Empowering Sustainable Investment Through Secure Land Tenure for Small Farmers
High Level Panel at World Water Week 2012
Stockholm, August 27, 2012
Address by Dr. Madiodio Niasse, International Land Coalition Director
I appreciate the opportunity to take part in the High Level Panel on The Global Rush for Water and Land which is taking place on August 27th, 2012, at the opening day of the Stockholm World Water Week, which this year focuses on Water and Food Security.
Let me start by saying that the International Land Coalition is against all forms of land grabbing at all levels, from local to international. The ILC denounces large scale land acquisitions that violate human rights in any way, that are socially and economically unjust, are environmentally unsustainable or are based upon undemocratic processes that do not allow for benefit sharing.
Our own studies and the many reviews from other organisations converge on the finding that the large scale land acquisitions we are seeing in recent years tend to share the patterns of being secretly negotiated and hastily planned. In the rare cases were actual development of the acquired land has started, they generally have resulted in severe adverse impacts on people and the environment, with often serious threats to water availability in the targeted countries, and even riparian states as most interventions are directed to internationally shared river basins. Therefore, what the evidence is telling us is that the current wave of transnational land deals largely deserves to be referred to as “land grabbing”, and increasingly as “water grabbing”, as we better understand that what is really at stake is water.
That said, I hope we all agree that investment in agriculture is absolutely critical, especially in developing countries. As an African, it is beyond comprehension that agriculture in Africa has barely evolved over the last forty years. I am just returning from a trip to my home country of Senegal, and I was thinking about how farmers are in general using exactly the same methods I remember from my childhood.
The investment needs are huge, but it is unclear where the money will come from. Almost ten years after African Heads of States committed to allocating at least 10 per cent of their national budgets to agriculture (commitment known as the Maputo Declaration), only five countries (out of 53) have met the target. There is no indication that domestic investments is taking place apart from purely speculative land acquisitions by urban-based elites. Agricultural aid to Africa is just a fraction of what it was in the 1970s.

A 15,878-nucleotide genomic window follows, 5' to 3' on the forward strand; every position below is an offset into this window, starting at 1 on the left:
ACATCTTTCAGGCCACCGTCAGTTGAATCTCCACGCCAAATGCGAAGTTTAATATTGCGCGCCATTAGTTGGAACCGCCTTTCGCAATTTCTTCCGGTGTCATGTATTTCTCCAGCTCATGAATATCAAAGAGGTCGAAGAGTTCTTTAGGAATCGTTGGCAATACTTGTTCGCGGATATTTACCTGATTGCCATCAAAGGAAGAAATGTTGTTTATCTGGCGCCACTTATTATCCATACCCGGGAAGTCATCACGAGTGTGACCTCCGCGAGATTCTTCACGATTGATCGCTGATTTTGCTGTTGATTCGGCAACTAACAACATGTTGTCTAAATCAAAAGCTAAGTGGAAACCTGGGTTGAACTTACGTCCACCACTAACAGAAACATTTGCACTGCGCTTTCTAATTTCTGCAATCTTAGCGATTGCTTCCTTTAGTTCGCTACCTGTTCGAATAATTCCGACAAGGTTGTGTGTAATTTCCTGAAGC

The equation to be resolved by poor countries is to find viable (or less costly) alternatives to large-scale land deals. As we seem to have entered a period of chronic deficits in food production and skyrocketing prices of key staple crops, it is urgent to act. But what exactly can be done? With what resources?
One avenue which has not been sufficiently explored is to better empower the owners and actual users of the land –small farmers of developing countries, and particularly women – to become the prime investors and food producers of the future. But creating the conditions that would unleash the investment potential at this level (including through more equitable and secure land and water rights, and provision of basic water infrastructure) can be a long term effort, while in the current context, time is of the essence. Food is rightly perceived as the ultimate security need and one of the major global challenges facing humanity in the 21st century. Wealthy countries and emerging economies are putting substantial efforts in devising appropriate short and long term responses to this challenge. Poor countries should do the same by developing national food security strategies that help ensure that their land and water resources are mobilized to primarily serve their own needs. Lessons should be learned from the many national strategies and action plans that have been prepared in the past – e.g. for fighting desertification, for climate change adaptation, combatting poverty, promoting IWRM, etc. Highly donor-driven, very few of these initiatives achieved their objectives. To succeed the needed national food security strategies have to be nationally owned and driven, which requires government leadership and the involvement of all stakeholders, not least those who already live off the land and water resources.
Footnote. ILC’s work on large-scale land acquisitions is done as part of a programmed called “Commercial Pressures on Land” (CPL) initiated in 2007, a premonition of the surge of land acquisitions from 2008. The three components of CPL include: knowledge, dialogue and engagement in policy processes. In 2009-2011, ILC mobilised its members and partners to carry out a global study on the phenomenon of large scale land deals: more 30 thematic and case studies were completed and synthesised. A web-based tracking of land deals evolved to a Land Matrix partnership that is building what ambitions to be the most comprehensive data base of land deals (See : http://landportal.info/landmatrix). The released portion of the database comprises 1000 land deals totalling more than 50 million hectares. ILC also supports multi-stakeholder dialogues and the establishment of land deals observatories, mainly in Africa, Asia and Latin America. The Coalition is also engaged in global and regional policy processes aimed at devising appropriate responses to this phenomenon.
About the International Land Coalition
The International Land Coalition is a global alliance of civil society and intergovernmental organisations working together to promote secure and equitable access to and control over land for poor women and men through advocacy, dialogue, knowledge sharing and capacity building. www.landcoalition.org